From The Economist magazine (excerpt):
Minding the nurture gap
Social mobility depends on what happens in the first years of life
Our Kids: The American Dream in Crisis. By Robert Putnam. Simon & Schuster; 386 pages; $28 and £18.99.
THE most important divide in America today is class, not race, and the place where it matters most is in the home. Conservatives have been banging on about family breakdown for decades. Now one of the nation’s most prominent liberal scholars has joined the chorus.
Robert Putnam is a former dean of Harvard’s Kennedy School of Government and the author of “Bowling Alone” (2000), an influential work that lamented the decline of social capital in America. In his new book, “Our Kids”, he describes the growing gulf between how the rich and the poor raise their children….
…Among the educated elite the traditional family is thriving: fewer than 10% of births to female college graduates are outside marriage—a figure that is barely higher than it was in 1970. In 2007 among women with just a high-school education, by contrast, 65% of births were non-marital. Race makes a difference…Thus the class divide is growing even as the racial gap is shrinking.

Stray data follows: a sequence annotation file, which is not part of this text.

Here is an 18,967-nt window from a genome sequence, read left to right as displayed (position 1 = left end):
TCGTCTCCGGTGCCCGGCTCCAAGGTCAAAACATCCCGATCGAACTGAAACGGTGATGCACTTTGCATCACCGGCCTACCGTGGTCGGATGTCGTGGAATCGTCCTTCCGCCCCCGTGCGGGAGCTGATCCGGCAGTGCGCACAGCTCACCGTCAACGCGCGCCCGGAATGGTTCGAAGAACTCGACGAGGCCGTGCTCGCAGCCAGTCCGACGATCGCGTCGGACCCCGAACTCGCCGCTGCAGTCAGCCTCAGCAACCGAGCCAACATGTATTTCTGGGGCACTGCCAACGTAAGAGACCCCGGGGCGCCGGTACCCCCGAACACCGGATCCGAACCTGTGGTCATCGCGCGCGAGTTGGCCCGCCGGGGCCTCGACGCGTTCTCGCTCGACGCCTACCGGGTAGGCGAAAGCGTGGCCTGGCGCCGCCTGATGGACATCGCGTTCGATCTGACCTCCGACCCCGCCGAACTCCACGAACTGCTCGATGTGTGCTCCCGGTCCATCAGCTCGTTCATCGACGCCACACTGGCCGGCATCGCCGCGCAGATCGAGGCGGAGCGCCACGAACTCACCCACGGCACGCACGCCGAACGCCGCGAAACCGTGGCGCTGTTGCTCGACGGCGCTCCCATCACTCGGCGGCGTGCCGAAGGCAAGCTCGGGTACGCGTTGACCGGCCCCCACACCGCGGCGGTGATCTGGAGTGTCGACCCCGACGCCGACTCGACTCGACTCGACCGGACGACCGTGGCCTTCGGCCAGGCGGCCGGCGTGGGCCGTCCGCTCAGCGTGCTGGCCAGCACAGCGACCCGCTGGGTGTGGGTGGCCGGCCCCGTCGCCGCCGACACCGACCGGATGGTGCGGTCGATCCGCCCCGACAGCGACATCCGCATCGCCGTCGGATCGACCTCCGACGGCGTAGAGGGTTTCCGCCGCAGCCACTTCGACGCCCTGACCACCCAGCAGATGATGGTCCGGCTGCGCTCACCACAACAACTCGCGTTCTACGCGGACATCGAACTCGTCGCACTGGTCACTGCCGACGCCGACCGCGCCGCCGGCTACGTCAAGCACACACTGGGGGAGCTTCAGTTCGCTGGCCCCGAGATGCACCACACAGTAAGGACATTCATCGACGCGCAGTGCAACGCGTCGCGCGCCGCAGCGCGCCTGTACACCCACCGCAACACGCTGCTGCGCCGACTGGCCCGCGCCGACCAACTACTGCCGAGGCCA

Upbringing affects opportunity. Upper-middle-class homes are not only richer (with two professional incomes) and more stable; they are also more nurturing….
…Educated parents engage in a non-stop Socratic dialogue with their children, helping them to make up their own minds about right and wrong, true and false, wise and foolish. This is exhausting, so it helps to have a reliable spouse with whom to share the burden, not to mention cleaners, nannies and cash for trips to the theatre.
Working-class parents, who have less spare capacity, are more likely to demand that their kids simply obey them. In the short run this saves time; in the long run it prevents the kids from learning to organise their own lives or think for themselves. Poor parenting is thus a barrier to social mobility, and is becoming more so as the world grows more complex and the rewards for superior cognitive skills increase….